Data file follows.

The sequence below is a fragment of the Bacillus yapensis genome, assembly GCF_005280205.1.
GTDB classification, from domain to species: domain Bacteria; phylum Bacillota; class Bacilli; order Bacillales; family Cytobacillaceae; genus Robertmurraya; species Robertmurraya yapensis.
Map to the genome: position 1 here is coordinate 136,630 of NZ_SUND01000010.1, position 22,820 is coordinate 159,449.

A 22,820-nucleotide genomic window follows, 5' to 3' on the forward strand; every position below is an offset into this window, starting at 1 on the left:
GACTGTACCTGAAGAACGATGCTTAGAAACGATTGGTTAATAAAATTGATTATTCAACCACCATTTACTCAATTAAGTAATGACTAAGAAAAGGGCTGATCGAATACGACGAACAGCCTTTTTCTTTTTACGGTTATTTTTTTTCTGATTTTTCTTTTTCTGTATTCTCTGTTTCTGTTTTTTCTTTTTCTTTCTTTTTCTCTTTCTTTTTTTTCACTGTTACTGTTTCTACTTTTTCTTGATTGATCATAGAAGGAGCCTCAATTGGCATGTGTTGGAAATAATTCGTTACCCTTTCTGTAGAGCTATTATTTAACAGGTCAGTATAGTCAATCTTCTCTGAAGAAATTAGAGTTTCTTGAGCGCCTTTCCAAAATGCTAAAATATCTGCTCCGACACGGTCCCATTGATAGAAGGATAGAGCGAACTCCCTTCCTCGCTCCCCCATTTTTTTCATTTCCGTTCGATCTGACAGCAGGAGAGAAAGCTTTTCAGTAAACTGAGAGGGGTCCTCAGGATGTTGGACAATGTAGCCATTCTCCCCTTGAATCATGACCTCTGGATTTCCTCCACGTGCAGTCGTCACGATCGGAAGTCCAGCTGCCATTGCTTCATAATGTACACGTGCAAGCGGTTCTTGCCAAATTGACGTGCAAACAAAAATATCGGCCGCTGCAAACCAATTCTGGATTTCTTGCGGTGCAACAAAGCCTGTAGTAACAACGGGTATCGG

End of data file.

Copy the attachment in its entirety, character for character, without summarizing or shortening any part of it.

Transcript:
The sequence below is a fragment of the Bacillus yapensis genome, assembly GCF_005280205.1.
GTDB classification, from domain to species: domain Bacteria; phylum Bacillota; class Bacilli; order Bacillales; family Cytobacillaceae; genus Robertmurraya; species Robertmurraya yapensis.
Map to the genome: position 1 here is coordinate 136,630 of NZ_SUND01000010.1, position 22,820 is coordinate 159,449.

A 22,820-nucleotide genomic window follows, 5' to 3' on the forward strand; every position below is an offset into this window, starting at 1 on the left:
GACTGTACCTGAAGAACGATGCTTAGAAACGATTGGTTAATAAAATTGATTATTCAACCACCATTTACTCAATTAAGTAATGACTAAGAAAAGGGCTGATCGAATACGACGAACAGCCTTTTTCTTTTTACGGTTATTTTTTTTCTGATTTTTCTTTTTCTGTATTCTCTGTTTCTGTTTTTTCTTTTTCTTTCTTTTTCTCTTTCTTTTTTTTCACTGTTACTGTTTCTACTTTTTCTTGATTGATCATAGAAGGAGCCTCAATTGGCATGTGTTGGAAATAATTCGTTACCCTTTCTGTAGAGCTATTATTTAACAGGTCAGTATAGTCAATCTTCTCTGAAGAAATTAGAGTTTCTTGAGCGCCTTTCCAAAATGCTAAAATATCTGCTCCGACACGGTCCCATTGATAGAAGGATAGAGCGAACTCCCTTCCTCGCTCCCCCATTTTTTTCATTTCCGTTCGATCTGACAGCAGGAGAGAAAGCTTTTCAGTAAACTGAGAGGGGTCCTCAGGATGTTGGACAATGTAGCCATTCTCCCCTTGAATCATGACCTCTGGATTTCCTCCACGTGCAGTCGTCACGATCGGAAGTCCAGCTGCCATTGCTTCATAATGTACACGTGCAAGCGGTTCTTGCCAAATTGACGTGCAAACAAAAATATCGGCCGCTGCAAACCAATTCTGGATTTCTTGCGGTGCAACAAAGCCTGTAGTAACAACGGGTATCGG